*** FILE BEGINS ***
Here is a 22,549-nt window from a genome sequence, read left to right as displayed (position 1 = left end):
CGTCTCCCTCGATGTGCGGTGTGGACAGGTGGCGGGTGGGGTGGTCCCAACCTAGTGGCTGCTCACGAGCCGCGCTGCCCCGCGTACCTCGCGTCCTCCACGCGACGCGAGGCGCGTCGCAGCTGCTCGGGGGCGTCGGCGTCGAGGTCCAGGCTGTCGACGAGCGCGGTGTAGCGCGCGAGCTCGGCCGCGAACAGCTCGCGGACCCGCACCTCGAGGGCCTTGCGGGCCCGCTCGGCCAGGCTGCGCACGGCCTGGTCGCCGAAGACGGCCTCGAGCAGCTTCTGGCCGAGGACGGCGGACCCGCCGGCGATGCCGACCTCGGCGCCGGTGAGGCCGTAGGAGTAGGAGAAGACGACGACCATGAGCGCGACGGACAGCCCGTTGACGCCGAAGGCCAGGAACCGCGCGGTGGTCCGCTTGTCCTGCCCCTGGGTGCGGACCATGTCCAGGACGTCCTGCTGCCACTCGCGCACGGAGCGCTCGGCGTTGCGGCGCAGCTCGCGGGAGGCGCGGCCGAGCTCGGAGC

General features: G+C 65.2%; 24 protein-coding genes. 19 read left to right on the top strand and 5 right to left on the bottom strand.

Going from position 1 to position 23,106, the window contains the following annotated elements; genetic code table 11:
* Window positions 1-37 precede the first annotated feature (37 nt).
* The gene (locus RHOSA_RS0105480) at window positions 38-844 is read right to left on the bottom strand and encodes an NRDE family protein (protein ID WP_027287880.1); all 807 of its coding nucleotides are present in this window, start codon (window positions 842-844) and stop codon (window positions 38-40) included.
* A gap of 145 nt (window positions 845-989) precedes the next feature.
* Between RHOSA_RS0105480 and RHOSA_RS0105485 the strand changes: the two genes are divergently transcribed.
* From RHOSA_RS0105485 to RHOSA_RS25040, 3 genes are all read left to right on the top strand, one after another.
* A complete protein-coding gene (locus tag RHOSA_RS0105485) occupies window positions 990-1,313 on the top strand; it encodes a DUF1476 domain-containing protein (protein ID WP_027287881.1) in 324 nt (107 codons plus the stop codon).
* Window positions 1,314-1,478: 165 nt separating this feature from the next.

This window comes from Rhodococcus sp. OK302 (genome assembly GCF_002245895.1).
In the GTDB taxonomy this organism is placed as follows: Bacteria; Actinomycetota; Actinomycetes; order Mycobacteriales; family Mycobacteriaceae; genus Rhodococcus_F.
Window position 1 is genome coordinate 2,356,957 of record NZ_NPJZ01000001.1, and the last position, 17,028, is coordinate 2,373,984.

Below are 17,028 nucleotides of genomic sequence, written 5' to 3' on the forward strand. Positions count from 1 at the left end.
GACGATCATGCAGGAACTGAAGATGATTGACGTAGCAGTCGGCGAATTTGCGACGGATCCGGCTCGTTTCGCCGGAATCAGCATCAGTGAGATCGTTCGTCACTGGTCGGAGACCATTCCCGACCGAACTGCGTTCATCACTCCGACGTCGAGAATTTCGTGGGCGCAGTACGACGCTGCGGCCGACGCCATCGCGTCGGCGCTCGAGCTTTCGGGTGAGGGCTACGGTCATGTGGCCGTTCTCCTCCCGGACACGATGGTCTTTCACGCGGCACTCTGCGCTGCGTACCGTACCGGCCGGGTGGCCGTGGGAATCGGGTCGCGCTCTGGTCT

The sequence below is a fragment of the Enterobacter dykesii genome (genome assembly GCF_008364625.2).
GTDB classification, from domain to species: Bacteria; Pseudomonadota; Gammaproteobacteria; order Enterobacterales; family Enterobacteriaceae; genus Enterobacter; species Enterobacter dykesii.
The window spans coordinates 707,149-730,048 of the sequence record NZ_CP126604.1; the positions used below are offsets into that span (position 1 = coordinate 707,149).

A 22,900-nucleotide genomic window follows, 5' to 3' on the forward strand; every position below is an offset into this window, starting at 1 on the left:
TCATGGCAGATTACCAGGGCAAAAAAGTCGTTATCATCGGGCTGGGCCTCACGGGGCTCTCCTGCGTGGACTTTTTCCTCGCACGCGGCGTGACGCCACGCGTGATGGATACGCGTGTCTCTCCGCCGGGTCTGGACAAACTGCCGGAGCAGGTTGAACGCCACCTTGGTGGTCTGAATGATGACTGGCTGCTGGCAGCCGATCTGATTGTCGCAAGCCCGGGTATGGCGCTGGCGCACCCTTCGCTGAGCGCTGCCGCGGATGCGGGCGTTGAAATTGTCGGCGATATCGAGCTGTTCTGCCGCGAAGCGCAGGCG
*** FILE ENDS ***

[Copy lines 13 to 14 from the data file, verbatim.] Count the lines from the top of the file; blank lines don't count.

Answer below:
In the GTDB taxonomy this organism is placed as follows: Bacteria; Actinomycetota; Actinomycetes; order Mycobacteriales; family Mycobacteriaceae; genus Rhodococcus_F.
Window position 1 is genome coordinate 2,356,957 of record NZ_NPJZ01000001.1, and the last position, 17,028, is coordinate 2,373,984.